Next, weigh one or more empty hives, to which weight add, say ten pounds for weight of bees, combs and bee bread; then the first cool day proceed to weigh every swarm,—no guessing about it. Mark the net weight of honey upon the same corner or place on each hive.
Next, the first fine day commence to equalize the amount of honey in the various swarms; if in movable frames, taking from the heaviest and giving to those that require feeding; if not in movable frame hives, the light ones must be fed in the evening with some of the various feeders, and a good swarm will carry from five to eight pounds to the combs in a night. They may be fed on a syrup made of clarified sugar, but the syrup should never, nor should honey be kept, melted, dissolved, or fed from copper or brass vessels, as it has been ascertained that verdigris will cause foul brood.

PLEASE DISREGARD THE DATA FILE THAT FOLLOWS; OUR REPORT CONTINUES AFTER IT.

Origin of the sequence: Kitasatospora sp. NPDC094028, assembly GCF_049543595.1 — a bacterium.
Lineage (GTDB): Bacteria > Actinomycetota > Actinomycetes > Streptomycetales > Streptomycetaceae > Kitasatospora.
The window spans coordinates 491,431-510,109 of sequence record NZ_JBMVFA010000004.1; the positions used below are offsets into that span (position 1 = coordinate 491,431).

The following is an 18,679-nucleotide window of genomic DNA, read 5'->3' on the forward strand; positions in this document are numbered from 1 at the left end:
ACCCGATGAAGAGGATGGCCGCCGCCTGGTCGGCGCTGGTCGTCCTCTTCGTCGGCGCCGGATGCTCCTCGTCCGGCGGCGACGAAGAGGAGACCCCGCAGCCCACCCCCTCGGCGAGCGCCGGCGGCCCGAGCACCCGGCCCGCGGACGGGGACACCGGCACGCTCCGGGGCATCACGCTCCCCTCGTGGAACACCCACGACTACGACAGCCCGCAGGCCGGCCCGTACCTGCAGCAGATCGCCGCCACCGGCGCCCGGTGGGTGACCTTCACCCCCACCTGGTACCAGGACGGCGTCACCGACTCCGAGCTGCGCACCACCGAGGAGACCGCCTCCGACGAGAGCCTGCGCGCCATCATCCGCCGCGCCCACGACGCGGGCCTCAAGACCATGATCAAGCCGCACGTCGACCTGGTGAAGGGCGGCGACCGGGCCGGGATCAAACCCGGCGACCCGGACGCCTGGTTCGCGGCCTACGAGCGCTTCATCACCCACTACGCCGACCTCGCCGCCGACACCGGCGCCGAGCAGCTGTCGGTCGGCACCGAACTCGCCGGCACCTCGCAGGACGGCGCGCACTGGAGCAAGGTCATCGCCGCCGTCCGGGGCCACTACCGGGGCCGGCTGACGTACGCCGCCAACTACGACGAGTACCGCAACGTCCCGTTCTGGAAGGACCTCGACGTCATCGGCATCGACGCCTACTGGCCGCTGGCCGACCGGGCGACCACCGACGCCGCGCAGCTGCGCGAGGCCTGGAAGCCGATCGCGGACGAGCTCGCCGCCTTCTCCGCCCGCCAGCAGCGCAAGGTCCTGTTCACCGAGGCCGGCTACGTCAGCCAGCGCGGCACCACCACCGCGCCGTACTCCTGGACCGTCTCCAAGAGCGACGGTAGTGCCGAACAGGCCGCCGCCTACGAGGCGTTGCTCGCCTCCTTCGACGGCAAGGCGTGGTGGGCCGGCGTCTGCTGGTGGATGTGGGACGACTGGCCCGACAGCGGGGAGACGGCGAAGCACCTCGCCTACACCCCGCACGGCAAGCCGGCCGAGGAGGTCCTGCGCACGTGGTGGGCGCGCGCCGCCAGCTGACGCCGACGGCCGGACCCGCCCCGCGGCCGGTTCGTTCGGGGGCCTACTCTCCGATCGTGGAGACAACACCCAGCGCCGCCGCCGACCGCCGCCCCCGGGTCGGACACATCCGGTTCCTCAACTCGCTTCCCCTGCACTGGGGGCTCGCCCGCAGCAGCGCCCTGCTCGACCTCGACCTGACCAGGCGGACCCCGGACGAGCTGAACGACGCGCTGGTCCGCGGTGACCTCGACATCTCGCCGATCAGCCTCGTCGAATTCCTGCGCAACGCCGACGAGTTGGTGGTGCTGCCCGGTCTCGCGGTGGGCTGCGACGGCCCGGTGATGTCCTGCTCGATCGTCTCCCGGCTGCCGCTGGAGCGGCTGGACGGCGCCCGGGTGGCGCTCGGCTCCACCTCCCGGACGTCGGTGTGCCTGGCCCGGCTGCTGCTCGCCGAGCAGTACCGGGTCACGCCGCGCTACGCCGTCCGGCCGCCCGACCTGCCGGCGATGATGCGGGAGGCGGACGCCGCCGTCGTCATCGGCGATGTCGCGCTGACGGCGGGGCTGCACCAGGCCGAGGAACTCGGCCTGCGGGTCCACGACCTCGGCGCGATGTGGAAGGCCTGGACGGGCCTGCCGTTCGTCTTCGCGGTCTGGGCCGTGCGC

We have now provided our bees with sufficient food for winter, and why should we not? We provide (or should), a sufficient supply for each sheep, and certainly the profits of a swarm of bees are as great as from a sheep—aye, and far greater—and they do not require one-fourth part of the care and attention.
I know of but one other preparation for wintering. In almost any apiary there will be some small swarms and some destitute of queens, they may and should be doubled up, but no two large swarms should be put together—they will not do well.
We are now ready to put our bees into winter quarters. The exact time for removing them to the quarters cannot be now definitely determined. If there are any small swarms, it will be well to put them in somewhat earlier than the large ones; as there is not as much animal heat, and those upon the outside of the cluster become chilled and perish; perhaps the first of December, as a general rule, will be the correct time.